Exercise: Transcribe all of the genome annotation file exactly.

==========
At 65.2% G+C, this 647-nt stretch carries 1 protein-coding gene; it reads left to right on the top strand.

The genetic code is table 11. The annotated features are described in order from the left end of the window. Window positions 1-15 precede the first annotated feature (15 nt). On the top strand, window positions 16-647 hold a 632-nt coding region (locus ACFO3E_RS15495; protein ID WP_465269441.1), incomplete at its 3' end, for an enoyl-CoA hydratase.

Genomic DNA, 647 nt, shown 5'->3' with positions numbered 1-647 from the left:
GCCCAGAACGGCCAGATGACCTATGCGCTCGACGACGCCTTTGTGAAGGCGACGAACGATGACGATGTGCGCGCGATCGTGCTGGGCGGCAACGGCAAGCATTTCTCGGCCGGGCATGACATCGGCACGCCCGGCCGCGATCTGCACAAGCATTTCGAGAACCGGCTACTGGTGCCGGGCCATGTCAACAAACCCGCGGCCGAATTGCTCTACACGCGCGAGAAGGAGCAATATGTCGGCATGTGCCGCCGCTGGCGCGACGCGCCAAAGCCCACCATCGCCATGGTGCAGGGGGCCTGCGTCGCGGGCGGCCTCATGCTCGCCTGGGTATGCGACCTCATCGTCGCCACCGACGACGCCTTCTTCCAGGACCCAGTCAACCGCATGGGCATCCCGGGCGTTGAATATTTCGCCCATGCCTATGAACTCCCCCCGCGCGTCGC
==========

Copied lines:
At 65.2% G+C, this 647-nt stretch carries 1 protein-coding gene; it reads left to right on the top strand.

The genetic code is table 11. The annotated features are described in order from the left end of the window. Window positions 1-15 precede the first annotated feature (15 nt). On the top strand, window positions 16-647 hold a 632-nt coding region (locus ACFO3E_RS15495; protein ID WP_465269441.1), incomplete at its 3' end, for an enoyl-CoA hydratase.

Genomic DNA, 647 nt, shown 5'->3' with positions numbered 1-647 from the left:
GCCCAGAACGGCCAGATGACCTATGCGCTCGACGACGCCTTTGTGAAGGCGACGAACGATGACGATGTGCGCGCGATCGTGCTGGGCGGCAACGGCAAGCATTTCTCGGCCGGGCATGACATCGGCACGCCCGGCCGCGATCTGCACAAGCATTTCGAGAACCGGCTACTGGTGCCGGGCCATGTCAACAAACCCGCGGCCGAATTGCTCTACACGCGCGAGAAGGAGCAATATGTCGGCATGTGCCGCCGCTGGCGCGACGCGCCAAAGCCCACCATCGCCATGGTGCAGGGGGCCTGCGTCGCGGGCGGCCTCATGCTCGCCTGGGTATGCGACCTCATCGTCGCCACCGACGACGCCTTCTTCCAGGACCCAGTCAACCGCATGGGCATCCCGGGCGTTGAATATTTCGCCCATGCCTATGAACTCCCCCCGCGCGTCGC